Registration ensures the validity of the security as against a liquidator or creditors (as against the company it remains fully enforceable). At present, if a charge's particulars are not properly delivered to the Registrar within a period of 21 days after creation, the charge is void against a liquidator, administrator or creditor. Registration of charges must take place within 21 days of creation for the charge to take priority over subsequent charges. The law regarding priority between secured creditors is unclear because the system was originally designed to assist unsecured creditors through public disclosure of prior charges.

It is proposed to carry though the unimplemented section 99 of the 1989 Act (s407 CA85) so that if the charge is not duly registered, the sum secured is payable forthwith on demand even if the sum secured is also the subject of another security. Further, an unregistered charge would be invalidated against "any person who for value acquires an interest in or right over property subject to the charge." Thus want of registration invalidates the charge in the event that the Company sells or disposes of an interest in the charged property. The charge would not be void against a person acquiring an interest where the acquisition is expressly subject to the charge. If there was delay in registering the charge and the 21 day deadline was missed, the invalidity sanction would not apply after the particulars were delivered but there would be no protection between the due date and the actual date for delivery of the particulars. This would save costs of re-execution or of application to the court.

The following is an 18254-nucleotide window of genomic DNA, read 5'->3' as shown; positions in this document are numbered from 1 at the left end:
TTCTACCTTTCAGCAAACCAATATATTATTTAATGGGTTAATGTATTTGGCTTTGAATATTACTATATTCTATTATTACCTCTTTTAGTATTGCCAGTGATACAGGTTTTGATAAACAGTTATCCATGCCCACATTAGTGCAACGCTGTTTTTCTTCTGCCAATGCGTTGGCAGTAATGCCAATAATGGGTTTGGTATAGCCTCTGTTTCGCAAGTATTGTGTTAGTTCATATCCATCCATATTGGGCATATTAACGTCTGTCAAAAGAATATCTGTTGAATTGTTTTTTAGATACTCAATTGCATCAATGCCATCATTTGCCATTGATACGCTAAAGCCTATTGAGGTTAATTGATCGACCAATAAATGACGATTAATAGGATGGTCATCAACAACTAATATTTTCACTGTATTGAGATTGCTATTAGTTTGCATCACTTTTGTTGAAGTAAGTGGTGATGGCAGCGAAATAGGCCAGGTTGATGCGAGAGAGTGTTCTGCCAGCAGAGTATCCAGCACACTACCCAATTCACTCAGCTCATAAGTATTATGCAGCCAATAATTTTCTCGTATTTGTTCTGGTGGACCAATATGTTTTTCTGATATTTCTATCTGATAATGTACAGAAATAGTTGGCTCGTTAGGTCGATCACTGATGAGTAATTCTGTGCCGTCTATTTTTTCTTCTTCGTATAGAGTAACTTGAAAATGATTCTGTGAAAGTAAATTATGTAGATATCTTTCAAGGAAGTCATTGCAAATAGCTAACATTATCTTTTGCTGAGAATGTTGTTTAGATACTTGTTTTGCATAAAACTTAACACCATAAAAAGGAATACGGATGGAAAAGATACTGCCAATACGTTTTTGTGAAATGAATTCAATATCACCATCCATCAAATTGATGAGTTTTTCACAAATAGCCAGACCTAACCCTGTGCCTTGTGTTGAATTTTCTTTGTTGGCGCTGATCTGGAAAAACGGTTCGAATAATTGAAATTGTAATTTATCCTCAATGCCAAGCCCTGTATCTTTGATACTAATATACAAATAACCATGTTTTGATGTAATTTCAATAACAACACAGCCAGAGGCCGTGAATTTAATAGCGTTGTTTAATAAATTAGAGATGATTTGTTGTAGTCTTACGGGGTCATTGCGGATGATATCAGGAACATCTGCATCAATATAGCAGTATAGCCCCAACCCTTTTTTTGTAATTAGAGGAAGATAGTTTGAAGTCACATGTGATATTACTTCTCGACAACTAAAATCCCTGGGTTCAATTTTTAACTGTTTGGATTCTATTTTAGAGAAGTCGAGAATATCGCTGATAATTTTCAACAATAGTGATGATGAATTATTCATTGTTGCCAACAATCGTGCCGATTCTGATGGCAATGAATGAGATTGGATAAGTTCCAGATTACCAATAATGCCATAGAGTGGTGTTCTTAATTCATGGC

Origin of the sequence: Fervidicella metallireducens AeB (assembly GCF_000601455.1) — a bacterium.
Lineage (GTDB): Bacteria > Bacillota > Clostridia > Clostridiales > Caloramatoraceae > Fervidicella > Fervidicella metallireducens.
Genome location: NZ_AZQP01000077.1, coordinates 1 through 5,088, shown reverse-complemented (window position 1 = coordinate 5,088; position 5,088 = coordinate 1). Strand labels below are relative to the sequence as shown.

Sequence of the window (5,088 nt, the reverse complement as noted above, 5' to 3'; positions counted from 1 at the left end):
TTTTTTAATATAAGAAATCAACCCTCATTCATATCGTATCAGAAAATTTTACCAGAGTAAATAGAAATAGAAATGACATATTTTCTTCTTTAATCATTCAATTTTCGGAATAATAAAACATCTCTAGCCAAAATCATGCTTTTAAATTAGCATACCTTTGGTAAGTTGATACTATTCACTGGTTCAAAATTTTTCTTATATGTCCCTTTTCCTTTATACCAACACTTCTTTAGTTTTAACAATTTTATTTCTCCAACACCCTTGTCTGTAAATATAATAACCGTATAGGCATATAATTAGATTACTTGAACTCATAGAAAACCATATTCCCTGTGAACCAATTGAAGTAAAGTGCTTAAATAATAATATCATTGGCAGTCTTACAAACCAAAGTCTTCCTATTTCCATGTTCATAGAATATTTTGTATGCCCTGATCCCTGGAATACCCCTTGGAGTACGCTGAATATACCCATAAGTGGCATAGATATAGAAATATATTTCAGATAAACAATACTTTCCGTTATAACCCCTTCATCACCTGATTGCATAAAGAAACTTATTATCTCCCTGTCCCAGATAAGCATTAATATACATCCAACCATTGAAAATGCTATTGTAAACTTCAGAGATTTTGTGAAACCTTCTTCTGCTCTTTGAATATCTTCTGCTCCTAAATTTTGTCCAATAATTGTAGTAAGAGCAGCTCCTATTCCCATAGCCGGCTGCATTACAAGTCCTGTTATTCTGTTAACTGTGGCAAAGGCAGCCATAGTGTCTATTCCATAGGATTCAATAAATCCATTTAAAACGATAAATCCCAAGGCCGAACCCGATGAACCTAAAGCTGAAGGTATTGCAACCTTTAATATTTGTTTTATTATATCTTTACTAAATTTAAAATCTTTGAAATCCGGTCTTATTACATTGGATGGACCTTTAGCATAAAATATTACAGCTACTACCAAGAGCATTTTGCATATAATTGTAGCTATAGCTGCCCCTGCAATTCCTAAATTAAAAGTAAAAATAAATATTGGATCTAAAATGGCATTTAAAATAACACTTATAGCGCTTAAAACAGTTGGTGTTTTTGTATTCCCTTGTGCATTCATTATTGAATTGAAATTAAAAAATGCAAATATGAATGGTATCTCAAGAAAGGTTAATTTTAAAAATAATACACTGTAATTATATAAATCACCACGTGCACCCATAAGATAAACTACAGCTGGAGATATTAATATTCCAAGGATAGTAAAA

Conclusive Certificate

This has been the greatest obstacle to reform. The Registrar is required to give a certificate which is conclusive evidence that the requirements as to registration have been satisfied. The certificate protects the holder of the security as it is evidence of the validity and priority of the charge. Where the charge is also registrable in a specialist registry, (e.g., shipping), then the double registration requirement produces conflicting priority rules. The Registrar at present is unable to verify the content of what is presented for registration. The Registrar may be exposed to legal liability for loss arising through an error on the public record.

The burden of ensuring compliance should fall on the presenter of the documentation.